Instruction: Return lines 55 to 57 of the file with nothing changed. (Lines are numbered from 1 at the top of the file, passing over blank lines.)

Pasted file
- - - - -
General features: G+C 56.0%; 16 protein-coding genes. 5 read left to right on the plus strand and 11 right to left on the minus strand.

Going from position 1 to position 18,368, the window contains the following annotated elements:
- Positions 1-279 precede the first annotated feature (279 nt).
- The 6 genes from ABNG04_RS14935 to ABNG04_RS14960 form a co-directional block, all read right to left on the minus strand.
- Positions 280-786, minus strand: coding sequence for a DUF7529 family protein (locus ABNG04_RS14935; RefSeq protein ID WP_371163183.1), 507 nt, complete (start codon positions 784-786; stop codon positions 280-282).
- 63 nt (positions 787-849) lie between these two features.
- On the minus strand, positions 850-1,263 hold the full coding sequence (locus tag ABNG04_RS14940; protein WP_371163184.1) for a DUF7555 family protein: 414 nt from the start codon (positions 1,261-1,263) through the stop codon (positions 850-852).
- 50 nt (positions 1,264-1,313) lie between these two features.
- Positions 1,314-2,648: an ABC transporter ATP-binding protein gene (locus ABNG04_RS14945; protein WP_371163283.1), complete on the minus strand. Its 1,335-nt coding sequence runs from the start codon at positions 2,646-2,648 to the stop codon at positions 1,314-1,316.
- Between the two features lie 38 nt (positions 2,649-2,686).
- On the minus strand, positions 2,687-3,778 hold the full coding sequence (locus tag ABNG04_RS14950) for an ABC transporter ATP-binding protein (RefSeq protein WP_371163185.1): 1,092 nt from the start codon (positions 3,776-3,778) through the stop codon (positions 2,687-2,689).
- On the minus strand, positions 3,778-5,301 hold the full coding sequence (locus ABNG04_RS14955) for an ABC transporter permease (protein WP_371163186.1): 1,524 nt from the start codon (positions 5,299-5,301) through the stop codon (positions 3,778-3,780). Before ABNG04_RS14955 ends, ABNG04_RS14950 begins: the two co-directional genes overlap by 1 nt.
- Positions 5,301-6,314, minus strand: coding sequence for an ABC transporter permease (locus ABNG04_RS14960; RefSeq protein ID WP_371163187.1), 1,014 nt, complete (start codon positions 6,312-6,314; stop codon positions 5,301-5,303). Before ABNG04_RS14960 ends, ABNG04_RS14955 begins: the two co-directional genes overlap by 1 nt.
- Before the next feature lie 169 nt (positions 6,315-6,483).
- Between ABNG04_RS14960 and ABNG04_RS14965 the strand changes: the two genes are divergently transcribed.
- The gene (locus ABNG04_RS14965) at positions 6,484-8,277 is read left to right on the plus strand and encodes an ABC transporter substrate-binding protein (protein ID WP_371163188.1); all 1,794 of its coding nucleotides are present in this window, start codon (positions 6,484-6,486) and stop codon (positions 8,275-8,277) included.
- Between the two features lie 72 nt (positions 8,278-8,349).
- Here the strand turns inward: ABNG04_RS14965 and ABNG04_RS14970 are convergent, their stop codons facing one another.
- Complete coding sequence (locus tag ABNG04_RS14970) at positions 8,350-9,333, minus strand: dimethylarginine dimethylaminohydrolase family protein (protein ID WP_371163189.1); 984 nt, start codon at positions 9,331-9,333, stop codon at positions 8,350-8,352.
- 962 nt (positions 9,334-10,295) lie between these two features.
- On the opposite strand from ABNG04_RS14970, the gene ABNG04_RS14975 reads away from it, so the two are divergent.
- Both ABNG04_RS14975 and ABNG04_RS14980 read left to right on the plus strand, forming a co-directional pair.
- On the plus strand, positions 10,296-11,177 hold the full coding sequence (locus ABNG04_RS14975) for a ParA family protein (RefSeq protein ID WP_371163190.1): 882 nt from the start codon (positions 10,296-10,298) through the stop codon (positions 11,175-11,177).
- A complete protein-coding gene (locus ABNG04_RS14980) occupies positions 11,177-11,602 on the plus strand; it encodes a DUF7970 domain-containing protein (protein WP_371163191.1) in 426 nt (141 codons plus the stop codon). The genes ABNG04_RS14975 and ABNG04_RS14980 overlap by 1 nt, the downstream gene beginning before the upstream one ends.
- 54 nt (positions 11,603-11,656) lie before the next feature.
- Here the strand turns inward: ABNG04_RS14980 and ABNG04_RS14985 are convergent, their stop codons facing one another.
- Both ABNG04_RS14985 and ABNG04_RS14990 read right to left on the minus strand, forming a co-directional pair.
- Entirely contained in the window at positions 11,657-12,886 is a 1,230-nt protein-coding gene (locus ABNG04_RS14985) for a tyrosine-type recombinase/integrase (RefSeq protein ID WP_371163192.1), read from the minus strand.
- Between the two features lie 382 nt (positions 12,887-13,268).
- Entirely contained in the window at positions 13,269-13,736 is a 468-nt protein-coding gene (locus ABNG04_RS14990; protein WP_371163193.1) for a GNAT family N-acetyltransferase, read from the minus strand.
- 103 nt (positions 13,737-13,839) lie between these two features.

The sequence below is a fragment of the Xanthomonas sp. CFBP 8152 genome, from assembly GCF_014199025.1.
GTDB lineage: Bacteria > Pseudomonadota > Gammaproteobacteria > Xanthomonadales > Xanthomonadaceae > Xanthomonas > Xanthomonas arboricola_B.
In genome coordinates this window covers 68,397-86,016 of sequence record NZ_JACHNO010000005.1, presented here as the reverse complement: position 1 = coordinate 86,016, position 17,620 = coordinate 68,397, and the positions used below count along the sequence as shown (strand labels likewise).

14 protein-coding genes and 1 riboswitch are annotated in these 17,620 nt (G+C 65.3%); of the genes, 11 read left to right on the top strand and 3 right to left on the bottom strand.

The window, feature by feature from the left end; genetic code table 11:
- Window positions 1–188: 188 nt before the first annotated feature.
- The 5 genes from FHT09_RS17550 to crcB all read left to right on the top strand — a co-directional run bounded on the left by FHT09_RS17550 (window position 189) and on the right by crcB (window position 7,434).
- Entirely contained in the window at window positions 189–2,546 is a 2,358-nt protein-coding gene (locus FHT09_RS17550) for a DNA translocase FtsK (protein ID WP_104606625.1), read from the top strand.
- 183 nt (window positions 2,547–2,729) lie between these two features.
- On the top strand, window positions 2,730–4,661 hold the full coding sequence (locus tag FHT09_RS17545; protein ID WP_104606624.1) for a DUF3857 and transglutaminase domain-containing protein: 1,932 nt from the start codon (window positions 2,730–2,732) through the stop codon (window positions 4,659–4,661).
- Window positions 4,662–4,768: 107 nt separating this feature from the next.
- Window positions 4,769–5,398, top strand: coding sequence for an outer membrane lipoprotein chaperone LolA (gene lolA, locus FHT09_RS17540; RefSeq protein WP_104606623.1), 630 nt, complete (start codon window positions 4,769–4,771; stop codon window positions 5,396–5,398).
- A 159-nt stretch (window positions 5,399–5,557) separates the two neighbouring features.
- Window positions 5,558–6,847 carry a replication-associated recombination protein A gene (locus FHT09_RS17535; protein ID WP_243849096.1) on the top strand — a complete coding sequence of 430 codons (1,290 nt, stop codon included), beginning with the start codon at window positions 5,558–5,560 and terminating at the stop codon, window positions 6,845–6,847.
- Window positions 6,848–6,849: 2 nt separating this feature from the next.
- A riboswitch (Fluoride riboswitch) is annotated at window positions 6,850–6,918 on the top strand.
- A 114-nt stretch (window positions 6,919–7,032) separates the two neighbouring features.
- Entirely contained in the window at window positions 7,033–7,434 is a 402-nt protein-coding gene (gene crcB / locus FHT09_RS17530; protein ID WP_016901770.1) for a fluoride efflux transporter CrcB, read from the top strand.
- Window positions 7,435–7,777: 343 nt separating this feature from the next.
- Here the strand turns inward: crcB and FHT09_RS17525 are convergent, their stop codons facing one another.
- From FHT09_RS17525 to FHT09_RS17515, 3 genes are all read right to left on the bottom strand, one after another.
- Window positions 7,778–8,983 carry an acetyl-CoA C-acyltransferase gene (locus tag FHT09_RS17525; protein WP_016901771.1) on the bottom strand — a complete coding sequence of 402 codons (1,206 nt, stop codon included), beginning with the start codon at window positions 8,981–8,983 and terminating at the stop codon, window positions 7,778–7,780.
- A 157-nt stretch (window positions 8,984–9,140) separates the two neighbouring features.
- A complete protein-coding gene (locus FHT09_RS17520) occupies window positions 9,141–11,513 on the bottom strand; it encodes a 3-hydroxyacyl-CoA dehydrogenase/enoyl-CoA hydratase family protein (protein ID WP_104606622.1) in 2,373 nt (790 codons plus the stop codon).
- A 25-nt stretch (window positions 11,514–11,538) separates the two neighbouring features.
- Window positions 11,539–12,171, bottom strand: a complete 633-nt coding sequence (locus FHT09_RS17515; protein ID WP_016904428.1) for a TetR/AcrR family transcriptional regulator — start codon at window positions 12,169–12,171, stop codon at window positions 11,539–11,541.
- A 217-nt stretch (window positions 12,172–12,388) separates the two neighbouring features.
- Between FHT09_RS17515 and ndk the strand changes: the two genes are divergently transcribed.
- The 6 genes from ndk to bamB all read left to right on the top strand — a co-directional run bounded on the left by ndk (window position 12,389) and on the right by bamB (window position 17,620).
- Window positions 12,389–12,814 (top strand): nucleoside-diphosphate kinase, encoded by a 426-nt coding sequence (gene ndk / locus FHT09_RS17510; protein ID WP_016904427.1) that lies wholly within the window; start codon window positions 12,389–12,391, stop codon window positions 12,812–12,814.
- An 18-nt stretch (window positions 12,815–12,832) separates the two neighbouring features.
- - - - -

- A complete protein-coding gene (locus FHT09_RS17520) occupies window positions 9,141–11,513 on the bottom strand; it encodes a 3-hydroxyacyl-CoA dehydrogenase/enoyl-CoA hydratase family protein (protein ID WP_104606622.1) in 2,373 nt (790 codons plus the stop codon).
- A 25-nt stretch (window positions 11,514–11,538) separates the two neighbouring features.
- Window positions 11,539–12,171, bottom strand: a complete 633-nt coding sequence (locus FHT09_RS17515; protein ID WP_016904428.1) for a TetR/AcrR family transcriptional regulator — start codon at window positions 12,169–12,171, stop codon at window positions 11,539–11,541.